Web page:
High Throughput Drug Screening in Drosophila for Novel Diabetes Therapeutics

Period of Performance: 05/01/2007 - 04/30/2009


Phase 1 STTR

Recipient Firm

Medros, Inc.
St. Louis, MO 63108
Principal Investigator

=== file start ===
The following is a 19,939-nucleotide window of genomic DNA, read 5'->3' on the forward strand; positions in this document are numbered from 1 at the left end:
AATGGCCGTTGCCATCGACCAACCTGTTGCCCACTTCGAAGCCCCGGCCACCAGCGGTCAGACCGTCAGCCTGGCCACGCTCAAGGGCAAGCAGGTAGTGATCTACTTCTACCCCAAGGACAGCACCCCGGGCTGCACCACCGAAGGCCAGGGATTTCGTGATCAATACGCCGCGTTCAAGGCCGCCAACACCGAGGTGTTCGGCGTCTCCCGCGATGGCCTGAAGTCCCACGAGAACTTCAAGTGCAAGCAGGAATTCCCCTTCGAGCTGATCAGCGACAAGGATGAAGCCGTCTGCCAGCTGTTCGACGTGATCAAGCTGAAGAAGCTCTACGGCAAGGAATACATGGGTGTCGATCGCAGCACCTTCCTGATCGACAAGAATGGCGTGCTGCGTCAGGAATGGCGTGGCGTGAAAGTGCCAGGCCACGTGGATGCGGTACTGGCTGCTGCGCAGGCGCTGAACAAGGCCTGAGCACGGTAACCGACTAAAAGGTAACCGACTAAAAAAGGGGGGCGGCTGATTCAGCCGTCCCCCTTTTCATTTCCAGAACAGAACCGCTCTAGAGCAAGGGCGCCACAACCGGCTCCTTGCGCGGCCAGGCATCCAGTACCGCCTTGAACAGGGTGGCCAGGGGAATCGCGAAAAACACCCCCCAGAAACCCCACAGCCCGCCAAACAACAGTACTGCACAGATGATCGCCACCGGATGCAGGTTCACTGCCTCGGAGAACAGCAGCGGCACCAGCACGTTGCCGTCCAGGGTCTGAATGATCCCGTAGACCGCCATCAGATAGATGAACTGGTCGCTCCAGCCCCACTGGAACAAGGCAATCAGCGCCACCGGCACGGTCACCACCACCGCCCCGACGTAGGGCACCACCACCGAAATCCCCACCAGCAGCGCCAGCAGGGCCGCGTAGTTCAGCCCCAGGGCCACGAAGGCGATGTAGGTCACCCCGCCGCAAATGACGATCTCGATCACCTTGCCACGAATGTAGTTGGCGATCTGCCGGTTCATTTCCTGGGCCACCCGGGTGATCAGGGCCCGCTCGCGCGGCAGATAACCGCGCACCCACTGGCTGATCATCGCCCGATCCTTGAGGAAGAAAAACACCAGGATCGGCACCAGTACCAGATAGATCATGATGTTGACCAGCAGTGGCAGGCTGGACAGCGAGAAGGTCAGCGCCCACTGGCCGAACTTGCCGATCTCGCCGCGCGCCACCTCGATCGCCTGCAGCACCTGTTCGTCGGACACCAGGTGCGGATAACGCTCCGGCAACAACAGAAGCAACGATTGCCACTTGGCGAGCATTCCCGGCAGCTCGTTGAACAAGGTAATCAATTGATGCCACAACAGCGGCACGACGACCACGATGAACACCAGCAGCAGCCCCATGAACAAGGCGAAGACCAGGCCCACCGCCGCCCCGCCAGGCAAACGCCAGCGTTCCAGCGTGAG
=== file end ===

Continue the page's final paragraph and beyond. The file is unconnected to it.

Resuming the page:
DESCRIPTION (provided by applicant): Diabetes mellitus and related metabolic syndrome represent perhaps the fastest growing major disease market in the developing world. Diabetes has recently been described as "a global pandemic" that affects nearly 200 million people worldwide and costs this country more than $130 billion. Diabetes is a chronic disease characterized by a series of metabolic defects that stem from a failure to adapt correctly to changing blood sugar levels. The result is a series of defects including neuropathies, nephropathy, and a significant increase in the risk of cardiovascular disease. Both basic research and large-scale human trials suggest that most of these problems are linked to the toxic effects of high circulating levels of glucose, or 'glucose toxicity'. While numerous attempts have been made to identify new drugs to combat glucose toxicity, clinical trials have failed due to poor efficacy or high toxicity. Effective treatments for diabetes and glucose toxicity remain one of the largest unmet needs in the health marketplace. One difficulty of diabetes drug discovery is that few models exist that screen in the context of whole animals. Instead, cell culture and related models are commonly used to focus on specific aspects of glucose toxicity. However, the body's energy metabolism is constructed of a complex web of systems, and altering one aspect of this web typically leads to problems elsewhere. A whole animal screening approach would be ideal. Medros (Medicine from Drosophila) was founded on the basis of a novel, validated, and proprietary platform that utilizes the fruit fly Drosophila as a whole animal screening system. Drosophila has played a central role in our understanding of development, and Medros brings this same potential to drug screening. In this Proposal, experiments are described in the laboratories of Drs. Baranski and Cagan that are designed to assess the use of hemolymph ('blood') glucose measurements to further optimize the Drosophila platform. This work will complement work by Medros to screen two libraries- targeting GPCRs and kinases- for lead compounds that suppress the deleterious effects of high glucose on whole Drosophila. Promising compounds, potentially verified by hemolymph glucose measurements, will represent useful leads as Medros enters the diabetes market.